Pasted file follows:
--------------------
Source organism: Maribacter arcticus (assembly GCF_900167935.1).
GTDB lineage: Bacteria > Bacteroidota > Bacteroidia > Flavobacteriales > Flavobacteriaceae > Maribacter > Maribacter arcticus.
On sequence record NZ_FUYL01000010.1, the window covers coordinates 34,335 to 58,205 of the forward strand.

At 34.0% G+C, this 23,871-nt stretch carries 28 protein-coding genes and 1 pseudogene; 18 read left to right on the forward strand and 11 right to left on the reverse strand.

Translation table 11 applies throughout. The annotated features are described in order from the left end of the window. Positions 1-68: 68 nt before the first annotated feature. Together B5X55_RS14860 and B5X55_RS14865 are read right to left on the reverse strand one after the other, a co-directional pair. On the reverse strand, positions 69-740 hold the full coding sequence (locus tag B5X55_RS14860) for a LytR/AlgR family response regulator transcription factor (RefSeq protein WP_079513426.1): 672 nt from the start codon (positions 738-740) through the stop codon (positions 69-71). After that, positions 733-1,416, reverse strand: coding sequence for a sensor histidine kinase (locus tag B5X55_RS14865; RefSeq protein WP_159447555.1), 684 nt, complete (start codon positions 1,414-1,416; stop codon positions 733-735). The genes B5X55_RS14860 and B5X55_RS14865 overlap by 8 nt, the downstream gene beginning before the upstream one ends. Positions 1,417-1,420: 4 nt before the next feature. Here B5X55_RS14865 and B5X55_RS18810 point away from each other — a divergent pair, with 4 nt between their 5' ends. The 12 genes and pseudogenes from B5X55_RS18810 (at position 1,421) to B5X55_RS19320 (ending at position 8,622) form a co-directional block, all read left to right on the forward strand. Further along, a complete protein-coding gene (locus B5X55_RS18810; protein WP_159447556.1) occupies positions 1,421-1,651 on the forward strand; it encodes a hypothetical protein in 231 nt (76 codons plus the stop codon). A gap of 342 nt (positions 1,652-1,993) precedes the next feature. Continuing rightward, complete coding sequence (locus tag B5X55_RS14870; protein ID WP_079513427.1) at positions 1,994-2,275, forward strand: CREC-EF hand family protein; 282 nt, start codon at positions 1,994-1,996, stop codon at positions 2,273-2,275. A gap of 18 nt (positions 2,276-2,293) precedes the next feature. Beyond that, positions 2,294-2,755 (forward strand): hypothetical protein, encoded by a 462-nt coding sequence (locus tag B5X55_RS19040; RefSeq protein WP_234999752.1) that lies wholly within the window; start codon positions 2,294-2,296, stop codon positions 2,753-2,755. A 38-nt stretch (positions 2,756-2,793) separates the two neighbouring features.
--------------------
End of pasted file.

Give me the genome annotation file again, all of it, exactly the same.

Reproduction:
Source organism: Maribacter arcticus (assembly GCF_900167935.1).
GTDB lineage: Bacteria > Bacteroidota > Bacteroidia > Flavobacteriales > Flavobacteriaceae > Maribacter > Maribacter arcticus.
On sequence record NZ_FUYL01000010.1, the window covers coordinates 34,335 to 58,205 of the forward strand.

At 34.0% G+C, this 23,871-nt stretch carries 28 protein-coding genes and 1 pseudogene; 18 read left to right on the forward strand and 11 right to left on the reverse strand.

Translation table 11 applies throughout. The annotated features are described in order from the left end of the window. Positions 1-68: 68 nt before the first annotated feature. Together B5X55_RS14860 and B5X55_RS14865 are read right to left on the reverse strand one after the other, a co-directional pair. On the reverse strand, positions 69-740 hold the full coding sequence (locus tag B5X55_RS14860) for a LytR/AlgR family response regulator transcription factor (RefSeq protein WP_079513426.1): 672 nt from the start codon (positions 738-740) through the stop codon (positions 69-71). After that, positions 733-1,416, reverse strand: coding sequence for a sensor histidine kinase (locus tag B5X55_RS14865; RefSeq protein WP_159447555.1), 684 nt, complete (start codon positions 1,414-1,416; stop codon positions 733-735). The genes B5X55_RS14860 and B5X55_RS14865 overlap by 8 nt, the downstream gene beginning before the upstream one ends. Positions 1,417-1,420: 4 nt before the next feature. Here B5X55_RS14865 and B5X55_RS18810 point away from each other — a divergent pair, with 4 nt between their 5' ends. The 12 genes and pseudogenes from B5X55_RS18810 (at position 1,421) to B5X55_RS19320 (ending at position 8,622) form a co-directional block, all read left to right on the forward strand. Further along, a complete protein-coding gene (locus B5X55_RS18810; protein WP_159447556.1) occupies positions 1,421-1,651 on the forward strand; it encodes a hypothetical protein in 231 nt (76 codons plus the stop codon). A gap of 342 nt (positions 1,652-1,993) precedes the next feature. Continuing rightward, complete coding sequence (locus tag B5X55_RS14870; protein ID WP_079513427.1) at positions 1,994-2,275, forward strand: CREC-EF hand family protein; 282 nt, start codon at positions 1,994-1,996, stop codon at positions 2,273-2,275. A gap of 18 nt (positions 2,276-2,293) precedes the next feature. Beyond that, positions 2,294-2,755 (forward strand): hypothetical protein, encoded by a 462-nt coding sequence (locus tag B5X55_RS19040; RefSeq protein WP_234999752.1) that lies wholly within the window; start codon positions 2,294-2,296, stop codon positions 2,753-2,755. A 38-nt stretch (positions 2,756-2,793) separates the two neighbouring features.